Along Came Spider - Kepler's Staff Review
Sometimes it's hard to be a decent friend to Trey. He can go on and on about trains, or birds, or whatever, way LONG after you know you've had enough. He is as likely to pass the basketball as he is to kick it out of sight. If he gets confused, he might make strange faces, odd noises or mentally deconstruct the history of a brick wall. Honest, he can be just plain weird. He is quite likely to embarrass you by association 90% of the time. In middle school, who wants a friend like that?
Not his buddy Spider, who suddenly finds himself growing popular and accepted despite the company he keeps. Problem is, Spider and Trey have always been friends. They have built forts and birdhouses, explored the woods and walked each other to school every day since before either of them can remember. Problem is, that while Spider's social capital soars, he can never be as certain of anyone as he can be of Trey. Even though yes, he is odd, Trey is smart, hardworking, and the most loyal and kindest of friends -- the kind who will accept Spider no matter what the outcome of a game, a fight, or a class. And in middle school, everyone should be lucky enough to have a friend like that!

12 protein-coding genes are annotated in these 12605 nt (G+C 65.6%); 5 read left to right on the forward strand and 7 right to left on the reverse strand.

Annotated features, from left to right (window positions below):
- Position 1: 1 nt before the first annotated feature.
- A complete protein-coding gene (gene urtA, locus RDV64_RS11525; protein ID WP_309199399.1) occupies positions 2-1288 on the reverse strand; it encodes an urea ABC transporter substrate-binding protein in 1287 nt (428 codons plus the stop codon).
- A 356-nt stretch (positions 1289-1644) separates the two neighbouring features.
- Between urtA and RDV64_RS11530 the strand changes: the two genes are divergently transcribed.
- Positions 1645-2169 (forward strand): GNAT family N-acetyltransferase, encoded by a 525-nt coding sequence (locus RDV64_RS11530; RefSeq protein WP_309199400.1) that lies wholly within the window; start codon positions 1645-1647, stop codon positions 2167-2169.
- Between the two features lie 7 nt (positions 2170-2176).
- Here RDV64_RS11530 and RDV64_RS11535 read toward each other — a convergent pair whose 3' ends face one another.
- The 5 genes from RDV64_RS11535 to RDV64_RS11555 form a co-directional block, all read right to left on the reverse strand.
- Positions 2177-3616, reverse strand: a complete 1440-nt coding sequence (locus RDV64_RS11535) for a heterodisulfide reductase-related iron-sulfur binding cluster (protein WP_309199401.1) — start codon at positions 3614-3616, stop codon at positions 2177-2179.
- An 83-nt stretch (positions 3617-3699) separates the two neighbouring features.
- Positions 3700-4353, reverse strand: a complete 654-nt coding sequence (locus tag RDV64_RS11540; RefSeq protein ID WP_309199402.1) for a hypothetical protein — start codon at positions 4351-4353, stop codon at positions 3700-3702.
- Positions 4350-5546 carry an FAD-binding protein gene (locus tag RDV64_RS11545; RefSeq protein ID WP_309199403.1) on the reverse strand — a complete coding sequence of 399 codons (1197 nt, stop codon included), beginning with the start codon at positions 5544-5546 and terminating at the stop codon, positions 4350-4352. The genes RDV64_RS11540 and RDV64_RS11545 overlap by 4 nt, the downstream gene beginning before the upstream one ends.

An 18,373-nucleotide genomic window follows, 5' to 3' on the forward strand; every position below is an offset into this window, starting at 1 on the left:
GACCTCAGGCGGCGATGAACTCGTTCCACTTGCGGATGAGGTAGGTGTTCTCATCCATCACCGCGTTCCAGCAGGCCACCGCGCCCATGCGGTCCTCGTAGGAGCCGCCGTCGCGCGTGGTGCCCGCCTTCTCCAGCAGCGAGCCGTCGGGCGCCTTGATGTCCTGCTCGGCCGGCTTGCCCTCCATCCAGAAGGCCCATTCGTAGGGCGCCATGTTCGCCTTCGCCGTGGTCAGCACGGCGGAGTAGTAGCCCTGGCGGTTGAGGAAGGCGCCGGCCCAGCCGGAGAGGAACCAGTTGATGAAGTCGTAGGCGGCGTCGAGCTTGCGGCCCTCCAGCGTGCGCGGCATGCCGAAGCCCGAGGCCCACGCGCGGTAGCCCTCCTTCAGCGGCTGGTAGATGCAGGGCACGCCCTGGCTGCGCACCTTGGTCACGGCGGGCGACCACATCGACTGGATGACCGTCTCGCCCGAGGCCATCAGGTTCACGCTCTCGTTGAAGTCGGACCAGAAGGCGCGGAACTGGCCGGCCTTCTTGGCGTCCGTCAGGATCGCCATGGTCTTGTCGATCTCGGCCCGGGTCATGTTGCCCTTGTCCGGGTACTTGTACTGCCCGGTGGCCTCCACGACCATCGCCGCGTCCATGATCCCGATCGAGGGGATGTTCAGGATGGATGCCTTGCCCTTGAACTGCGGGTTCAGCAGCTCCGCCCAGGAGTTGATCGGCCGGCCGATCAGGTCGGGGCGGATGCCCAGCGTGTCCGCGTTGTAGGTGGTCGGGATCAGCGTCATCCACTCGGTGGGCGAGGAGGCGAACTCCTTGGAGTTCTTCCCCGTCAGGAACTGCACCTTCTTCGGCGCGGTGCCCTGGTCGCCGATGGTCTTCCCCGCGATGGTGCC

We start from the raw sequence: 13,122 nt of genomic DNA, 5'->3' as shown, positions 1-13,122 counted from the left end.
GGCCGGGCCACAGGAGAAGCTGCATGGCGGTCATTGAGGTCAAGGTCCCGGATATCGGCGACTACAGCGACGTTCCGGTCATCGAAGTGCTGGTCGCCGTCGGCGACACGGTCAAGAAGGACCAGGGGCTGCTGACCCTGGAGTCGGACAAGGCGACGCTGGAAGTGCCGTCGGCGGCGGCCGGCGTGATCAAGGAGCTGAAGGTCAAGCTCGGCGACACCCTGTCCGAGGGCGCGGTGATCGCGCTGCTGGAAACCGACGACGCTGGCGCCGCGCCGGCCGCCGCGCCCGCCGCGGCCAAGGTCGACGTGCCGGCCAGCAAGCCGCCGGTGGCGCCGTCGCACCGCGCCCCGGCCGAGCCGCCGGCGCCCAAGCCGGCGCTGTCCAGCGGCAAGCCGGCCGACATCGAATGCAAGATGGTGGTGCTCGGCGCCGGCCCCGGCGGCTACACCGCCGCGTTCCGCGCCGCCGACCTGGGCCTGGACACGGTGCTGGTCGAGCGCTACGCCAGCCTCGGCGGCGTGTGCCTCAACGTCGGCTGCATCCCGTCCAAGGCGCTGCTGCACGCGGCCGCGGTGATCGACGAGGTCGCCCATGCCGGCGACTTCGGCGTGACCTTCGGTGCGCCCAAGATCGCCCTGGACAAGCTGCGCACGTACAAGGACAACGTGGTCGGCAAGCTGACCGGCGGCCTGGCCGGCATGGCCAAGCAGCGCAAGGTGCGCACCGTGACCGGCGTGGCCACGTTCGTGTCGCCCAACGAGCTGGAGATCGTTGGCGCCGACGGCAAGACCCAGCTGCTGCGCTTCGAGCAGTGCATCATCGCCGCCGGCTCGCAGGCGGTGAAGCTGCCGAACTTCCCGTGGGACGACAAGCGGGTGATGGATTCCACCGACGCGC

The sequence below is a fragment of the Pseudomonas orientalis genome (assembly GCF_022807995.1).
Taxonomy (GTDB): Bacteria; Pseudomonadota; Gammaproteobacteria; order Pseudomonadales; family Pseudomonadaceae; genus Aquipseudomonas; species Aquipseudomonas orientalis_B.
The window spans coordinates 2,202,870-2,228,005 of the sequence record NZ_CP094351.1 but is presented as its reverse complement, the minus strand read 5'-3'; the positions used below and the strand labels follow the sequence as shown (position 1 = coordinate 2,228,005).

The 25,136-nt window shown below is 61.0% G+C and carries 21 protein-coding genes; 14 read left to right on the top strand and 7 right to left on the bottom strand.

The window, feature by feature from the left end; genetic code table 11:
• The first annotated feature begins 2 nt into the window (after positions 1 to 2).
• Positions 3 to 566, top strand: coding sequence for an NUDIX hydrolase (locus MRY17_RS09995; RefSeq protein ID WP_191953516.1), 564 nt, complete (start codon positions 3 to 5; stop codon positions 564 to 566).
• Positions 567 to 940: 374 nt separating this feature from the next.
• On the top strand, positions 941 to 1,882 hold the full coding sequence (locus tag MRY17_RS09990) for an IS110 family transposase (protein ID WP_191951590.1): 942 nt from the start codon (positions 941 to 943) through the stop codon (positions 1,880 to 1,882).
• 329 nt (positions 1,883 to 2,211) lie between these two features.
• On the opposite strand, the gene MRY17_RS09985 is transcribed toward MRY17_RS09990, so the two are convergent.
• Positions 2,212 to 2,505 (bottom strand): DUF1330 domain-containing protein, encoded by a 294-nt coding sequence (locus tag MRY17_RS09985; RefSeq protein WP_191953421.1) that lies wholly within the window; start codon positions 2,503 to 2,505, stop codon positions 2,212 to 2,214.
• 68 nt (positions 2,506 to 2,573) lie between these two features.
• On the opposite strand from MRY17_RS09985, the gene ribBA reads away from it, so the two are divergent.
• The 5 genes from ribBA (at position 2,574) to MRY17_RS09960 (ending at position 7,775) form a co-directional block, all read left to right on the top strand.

This tender book explores the complexities of having a loved one who is developmentally different and often ridiculed by others. It is simply and lovingly told from both Spider and Trey's point of view. This should be required reading for all middle grade students who are just at the point in their lives where understanding and valuing differences can affect the possibilities to love and be loved, understand and be understood, for the rest of their lives.
Reviewed by Vivian